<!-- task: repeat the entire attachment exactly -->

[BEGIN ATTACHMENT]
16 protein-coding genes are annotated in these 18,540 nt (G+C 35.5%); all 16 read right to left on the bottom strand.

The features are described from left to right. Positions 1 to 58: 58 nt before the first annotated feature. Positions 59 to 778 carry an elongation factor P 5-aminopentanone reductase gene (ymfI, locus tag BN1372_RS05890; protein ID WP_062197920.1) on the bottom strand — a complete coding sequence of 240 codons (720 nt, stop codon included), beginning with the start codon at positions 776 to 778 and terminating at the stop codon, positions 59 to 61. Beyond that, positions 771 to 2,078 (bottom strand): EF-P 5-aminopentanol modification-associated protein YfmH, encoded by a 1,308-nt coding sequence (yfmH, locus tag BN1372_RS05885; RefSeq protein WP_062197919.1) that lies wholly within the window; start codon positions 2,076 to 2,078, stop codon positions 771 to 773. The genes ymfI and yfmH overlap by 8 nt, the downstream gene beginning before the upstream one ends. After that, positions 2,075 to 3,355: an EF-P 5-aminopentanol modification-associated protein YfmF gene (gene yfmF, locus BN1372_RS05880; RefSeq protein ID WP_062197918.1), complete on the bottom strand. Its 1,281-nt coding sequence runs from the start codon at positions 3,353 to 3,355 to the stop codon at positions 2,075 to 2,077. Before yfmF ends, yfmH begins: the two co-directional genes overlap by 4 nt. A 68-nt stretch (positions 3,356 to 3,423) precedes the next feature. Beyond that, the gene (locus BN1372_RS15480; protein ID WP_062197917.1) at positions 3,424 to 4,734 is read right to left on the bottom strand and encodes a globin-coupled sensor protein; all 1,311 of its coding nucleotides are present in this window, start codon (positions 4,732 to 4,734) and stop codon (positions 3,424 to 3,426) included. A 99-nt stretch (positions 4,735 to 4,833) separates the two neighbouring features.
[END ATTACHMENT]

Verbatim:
16 protein-coding genes are annotated in these 18,540 nt (G+C 35.5%); all 16 read right to left on the bottom strand.

The features are described from left to right. Positions 1 to 58: 58 nt before the first annotated feature. Positions 59 to 778 carry an elongation factor P 5-aminopentanone reductase gene (ymfI, locus tag BN1372_RS05890; protein ID WP_062197920.1) on the bottom strand — a complete coding sequence of 240 codons (720 nt, stop codon included), beginning with the start codon at positions 776 to 778 and terminating at the stop codon, positions 59 to 61. Beyond that, positions 771 to 2,078 (bottom strand): EF-P 5-aminopentanol modification-associated protein YfmH, encoded by a 1,308-nt coding sequence (yfmH, locus tag BN1372_RS05885; RefSeq protein WP_062197919.1) that lies wholly within the window; start codon positions 2,076 to 2,078, stop codon positions 771 to 773. The genes ymfI and yfmH overlap by 8 nt, the downstream gene beginning before the upstream one ends. After that, positions 2,075 to 3,355: an EF-P 5-aminopentanol modification-associated protein YfmF gene (gene yfmF, locus BN1372_RS05880; RefSeq protein ID WP_062197918.1), complete on the bottom strand. Its 1,281-nt coding sequence runs from the start codon at positions 3,353 to 3,355 to the stop codon at positions 2,075 to 2,077. Before yfmF ends, yfmH begins: the two co-directional genes overlap by 4 nt. A 68-nt stretch (positions 3,356 to 3,423) precedes the next feature. Beyond that, the gene (locus BN1372_RS15480; protein ID WP_062197917.1) at positions 3,424 to 4,734 is read right to left on the bottom strand and encodes a globin-coupled sensor protein; all 1,311 of its coding nucleotides are present in this window, start codon (positions 4,732 to 4,734) and stop codon (positions 3,424 to 3,426) included. A 99-nt stretch (positions 4,735 to 4,833) separates the two neighbouring features.